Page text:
Concerned around public safety, our deputies are understaffed and are in more danger now than 10 years ago. Put deputies in the Jail first, then in patrol second in the Sheriff’s Office. We are at risk and danger! – (Audio 36:38)

COO Answer:
Repeated Answer from above and we share your concerns: (additionally)

In the FY2024 budget book this was one of many priorities the Commissioners wanted to address for public safety. Sheriff Kieren Donahue and Chief Deputy Doug Hart proposed a 3-year plan to expand patrol services. This plan presented 4 new Deputies and 1 new Marine Patrol Deputy in Fiscal Year 2024 which was approved, 4 Patrol Deputies in FY2025, and 4 Patrol Deputies in FY2026. These 4 new approved Deputies have been filled and in place. Keep in mind with every new Patrol Deputy comes with other expenses which include: uniforms and protection devices, radios, rifle, EMS supplies, side-arm, police vehicle, go-bags, tactical equipment, training, certifications, etc.

Actually, having deputies start in the jail and then patrol is by design. There are two versions of the POST academy, a detention certification and then a more extensive program for patrol. When a new deputy that has no experience or certification, they typically start in the jail and then promote to the street. If there’s a candidate that is already experienced, they will go through the process to determine where they rank or placement. We want the best on the street and in the jail and this is the process that’s been working.

Concerns around land hearing ordinance procedure amendments. When onsite notifications are being put out, can they go out further than 600 feet (600 or more feet) and avoid busy roadways or intersections and include HOA organizations? – (Audio 40:00)

DSD Director Answer:
Shortly thereafter the hearing date is established, the signs are placed on the property, well in advance of the 15 days required by Idaho State law. General locations of the signs are prescriptive by Idaho state law. There is not a comprehensive list of HOA’s, and mailed notifications are currently limited to the 600- or 1,000-feet radius in County ordinance, depending on application type. This radius is double most of the neighboring jurisdictions, including Ada County. If a sign is noticed on a property, all details can be found on the DSD land use hearing webpage, and a resident need not stop and get a flyer. We are actively exploring some of the great ideas heard from the public regarding opt-in push notifications via text messaging applications.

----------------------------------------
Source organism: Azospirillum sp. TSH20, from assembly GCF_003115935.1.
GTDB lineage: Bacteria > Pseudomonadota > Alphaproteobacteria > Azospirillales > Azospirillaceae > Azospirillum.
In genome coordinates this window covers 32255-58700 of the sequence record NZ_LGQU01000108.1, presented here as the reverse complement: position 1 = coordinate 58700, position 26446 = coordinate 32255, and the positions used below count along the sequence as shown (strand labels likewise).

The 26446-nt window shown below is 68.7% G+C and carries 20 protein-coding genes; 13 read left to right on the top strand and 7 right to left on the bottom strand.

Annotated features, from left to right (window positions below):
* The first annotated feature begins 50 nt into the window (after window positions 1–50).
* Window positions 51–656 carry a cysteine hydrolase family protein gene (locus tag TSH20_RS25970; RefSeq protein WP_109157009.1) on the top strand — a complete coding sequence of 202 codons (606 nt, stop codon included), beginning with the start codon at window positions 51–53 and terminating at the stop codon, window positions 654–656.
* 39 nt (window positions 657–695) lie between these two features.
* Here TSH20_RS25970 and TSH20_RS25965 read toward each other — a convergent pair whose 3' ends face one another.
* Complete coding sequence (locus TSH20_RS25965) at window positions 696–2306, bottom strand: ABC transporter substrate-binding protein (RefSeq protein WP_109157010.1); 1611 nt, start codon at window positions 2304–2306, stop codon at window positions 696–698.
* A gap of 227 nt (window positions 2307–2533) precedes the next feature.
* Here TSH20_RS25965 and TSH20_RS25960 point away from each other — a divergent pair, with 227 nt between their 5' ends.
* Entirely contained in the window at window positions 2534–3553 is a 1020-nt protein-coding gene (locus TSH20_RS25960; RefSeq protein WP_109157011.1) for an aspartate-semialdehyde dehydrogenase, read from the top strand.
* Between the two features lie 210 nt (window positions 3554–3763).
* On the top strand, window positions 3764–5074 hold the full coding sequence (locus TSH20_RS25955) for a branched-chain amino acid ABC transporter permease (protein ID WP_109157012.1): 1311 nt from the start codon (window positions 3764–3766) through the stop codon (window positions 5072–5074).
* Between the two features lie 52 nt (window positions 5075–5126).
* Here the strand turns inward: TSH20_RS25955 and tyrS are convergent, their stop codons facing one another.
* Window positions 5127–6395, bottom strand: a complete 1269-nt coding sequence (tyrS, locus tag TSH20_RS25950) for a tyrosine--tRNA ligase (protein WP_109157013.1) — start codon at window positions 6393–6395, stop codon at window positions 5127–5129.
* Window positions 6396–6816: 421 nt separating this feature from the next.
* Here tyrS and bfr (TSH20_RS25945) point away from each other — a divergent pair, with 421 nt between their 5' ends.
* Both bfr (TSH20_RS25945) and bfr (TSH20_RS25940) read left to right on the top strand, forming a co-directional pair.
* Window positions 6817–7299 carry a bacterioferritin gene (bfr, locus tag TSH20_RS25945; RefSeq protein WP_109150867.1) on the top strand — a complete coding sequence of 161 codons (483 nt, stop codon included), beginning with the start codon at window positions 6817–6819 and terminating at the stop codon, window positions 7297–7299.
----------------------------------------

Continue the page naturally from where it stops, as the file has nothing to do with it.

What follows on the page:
Concern around duplication of emails being scrutinized by the Board. Strategy around Open Meeting Law and utilizing the full 5 days instead of just 3? Are you thinking about that? – (Audio 43:25)

COO Answer:
Answered the use of the full 5 days previously and this new schedule is working. We are constantly thinking of Open Meeting Laws and I have referenced that earlier in the Q&A as well. I appreciate the concern around these items.

Where is the tax relief, we saw a 30% increase on our tax bill? – (Audio 45:54)

COO Answer:
Please reference audio marking and answers for Audio 18:39 – 22:56

I’ve answered the why, but what I will add additionally is FY2023 was an anomaly of using fund balance to fund the 14 million difference which is why we had to make that up by pulling the full levy property tax for FY2024. We also used 2.2 million of foregone for major capital projects outlined in the L-2 form because by being frugal in previous years, we have to maintain property, jail laundry equipment, and other efforts pulled out of previous budgets. These items eventually need to be addressed and when the “kicking the can down the road” methods are used for budget fundamentals, this is not how we will be working going forward. The County has to keep up with operational costs, growth, inflation, community needs, and overall adaption for public safety, elections, and other mandated services across the elected offices. This is where this is a confusing perspective and question to pull out one year from the last 5 years to tell the story. Again, the tax draw historically over the past 5 years by the County, other taxing districts took significantly more than we did:

FY2020 – $54,119,386
FY2021 – $53,970,567
FY2022 – $53,684,567
FY2023 – $40,000,000 (used $14 million from fund balance)
FY2024 – $56,351,934 (had to pull the full amount to catch up on unanticipated expenses and growth)

The remaining portion of the $127 million budget comes from license fees, user fees, fines, sales tax revenues, grant funding, and other revenue streams. This is why this Board has challenged leadership in all the offices and departments to evaluate user fee structures that cover County cost and some of these fees haven’t been changed or evaluated in 5 – 25+ years. Fees should be set at current costs to offset the annual property tax pull.

Even keeping the budget flat, we were able to add 17 new Critical positions throughout the County when we had 27 new positions requested throughout the County which included one new Marine Patrol Deputy, four Patrol Deputies, additional elections staff, etc.

Why is the Board using outside legal counsel when it pleases them, when Idaho Statute 31-2607 requires them to use the Prosecuting Attorney’s (PA) Office for legal counsel to save the taxpayers money? – (Audio 45:54)

COO Answer: (This is an untrue general statement)
This is an interesting question which appears to be privileged information gathered from a known County resource. I will reference that statute you mentioned below as well as one more endorsing your point and the Board follows statute to the letter. Out of transparency, the Board of County Commissioners use the PA’s office on a daily basis for general counsel on a multitude of topics that could include ordinance and statute interpretations, contracts, RFP, RFQ, MOU, MOA, employment, insurance, risk management, land use, land acquisitions, real estate, public record requests, statements, inquiries, opinions, etc.